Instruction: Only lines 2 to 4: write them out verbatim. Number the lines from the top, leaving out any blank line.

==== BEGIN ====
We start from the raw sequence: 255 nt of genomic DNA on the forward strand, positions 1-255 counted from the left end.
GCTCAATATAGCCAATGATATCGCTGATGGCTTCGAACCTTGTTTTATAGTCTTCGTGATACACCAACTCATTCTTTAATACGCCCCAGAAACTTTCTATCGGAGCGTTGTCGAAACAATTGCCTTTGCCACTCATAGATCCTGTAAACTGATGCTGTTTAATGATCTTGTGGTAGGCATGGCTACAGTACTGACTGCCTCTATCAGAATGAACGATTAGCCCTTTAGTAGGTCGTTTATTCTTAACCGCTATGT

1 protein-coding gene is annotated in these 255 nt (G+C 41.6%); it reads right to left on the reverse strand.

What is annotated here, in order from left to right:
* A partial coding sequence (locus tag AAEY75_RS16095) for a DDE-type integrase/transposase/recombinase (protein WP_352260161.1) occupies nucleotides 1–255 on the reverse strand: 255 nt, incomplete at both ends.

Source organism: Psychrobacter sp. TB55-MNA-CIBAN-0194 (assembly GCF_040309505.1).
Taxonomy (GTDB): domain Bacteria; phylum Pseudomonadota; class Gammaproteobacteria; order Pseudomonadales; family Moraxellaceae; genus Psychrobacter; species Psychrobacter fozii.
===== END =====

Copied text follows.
GCTCAATATAGCCAATGATATCGCTGATGGCTTCGAACCTTGTTTTATAGTCTTCGTGATACACCAACTCATTCTTTAATACGCCCCAGAAACTTTCTATCGGAGCGTTGTCGAAACAATTGCCTTTGCCACTCATAGATCCTGTAAACTGATGCTGTTTAATGATCTTGTGGTAGGCATGGCTACAGTACTGACTGCCTCTATCAGAATGAACGATTAGCCCTTTAGTAGGTCGTTTATTCTTAACCGCTATGT

1 protein-coding gene is annotated in these 255 nt (G+C 41.6%); it reads right to left on the reverse strand.

What is annotated here, in order from left to right: